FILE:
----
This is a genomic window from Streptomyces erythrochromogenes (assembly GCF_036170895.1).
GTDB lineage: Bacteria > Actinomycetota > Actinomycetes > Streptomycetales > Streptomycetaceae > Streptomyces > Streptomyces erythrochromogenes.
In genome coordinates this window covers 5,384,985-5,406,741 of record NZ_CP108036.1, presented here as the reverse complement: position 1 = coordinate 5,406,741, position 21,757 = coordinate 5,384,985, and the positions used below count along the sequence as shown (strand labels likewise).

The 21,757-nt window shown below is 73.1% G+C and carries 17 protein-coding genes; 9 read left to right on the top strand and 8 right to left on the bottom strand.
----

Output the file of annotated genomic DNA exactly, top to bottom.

This is a genomic window from Streptomyces erythrochromogenes (assembly GCF_036170895.1).
GTDB lineage: Bacteria > Actinomycetota > Actinomycetes > Streptomycetales > Streptomycetaceae > Streptomyces > Streptomyces erythrochromogenes.
In genome coordinates this window covers 5,384,985-5,406,741 of record NZ_CP108036.1, presented here as the reverse complement: position 1 = coordinate 5,406,741, position 21,757 = coordinate 5,384,985, and the positions used below count along the sequence as shown (strand labels likewise).

The 21,757-nt window shown below is 73.1% G+C and carries 17 protein-coding genes; 9 read left to right on the top strand and 8 right to left on the bottom strand.